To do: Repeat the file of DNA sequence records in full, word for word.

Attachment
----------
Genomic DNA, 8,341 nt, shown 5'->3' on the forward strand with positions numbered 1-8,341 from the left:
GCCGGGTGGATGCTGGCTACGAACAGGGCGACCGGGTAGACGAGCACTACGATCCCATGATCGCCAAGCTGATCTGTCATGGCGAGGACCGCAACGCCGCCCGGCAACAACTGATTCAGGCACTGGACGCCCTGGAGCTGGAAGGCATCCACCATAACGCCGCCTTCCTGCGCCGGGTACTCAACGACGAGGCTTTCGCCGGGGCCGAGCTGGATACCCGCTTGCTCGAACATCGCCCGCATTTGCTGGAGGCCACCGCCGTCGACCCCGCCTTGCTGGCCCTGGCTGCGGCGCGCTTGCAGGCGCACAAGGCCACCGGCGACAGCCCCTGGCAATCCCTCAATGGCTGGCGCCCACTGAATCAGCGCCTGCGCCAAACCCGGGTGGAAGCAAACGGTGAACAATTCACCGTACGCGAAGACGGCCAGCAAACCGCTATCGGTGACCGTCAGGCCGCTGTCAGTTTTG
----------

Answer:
Genomic DNA, 8,341 nt, shown 5'->3' on the forward strand with positions numbered 1-8,341 from the left:
GCCGGGTGGATGCTGGCTACGAACAGGGCGACCGGGTAGACGAGCACTACGATCCCATGATCGCCAAGCTGATCTGTCATGGCGAGGACCGCAACGCCGCCCGGCAACAACTGATTCAGGCACTGGACGCCCTGGAGCTGGAAGGCATCCACCATAACGCCGCCTTCCTGCGCCGGGTACTCAACGACGAGGCTTTCGCCGGGGCCGAGCTGGATACCCGCTTGCTCGAACATCGCCCGCATTTGCTGGAGGCCACCGCCGTCGACCCCGCCTTGCTGGCCCTGGCTGCGGCGCGCTTGCAGGCGCACAAGGCCACCGGCGACAGCCCCTGGCAATCCCTCAATGGCTGGCGCCCACTGAATCAGCGCCTGCGCCAAACCCGGGTGGAAGCAAACGGTGAACAATTCACCGTACGCGAAGACGGCCAGCAAACCGCTATCGGTGACCGTCAGGCCGCTGTCAGTTTTG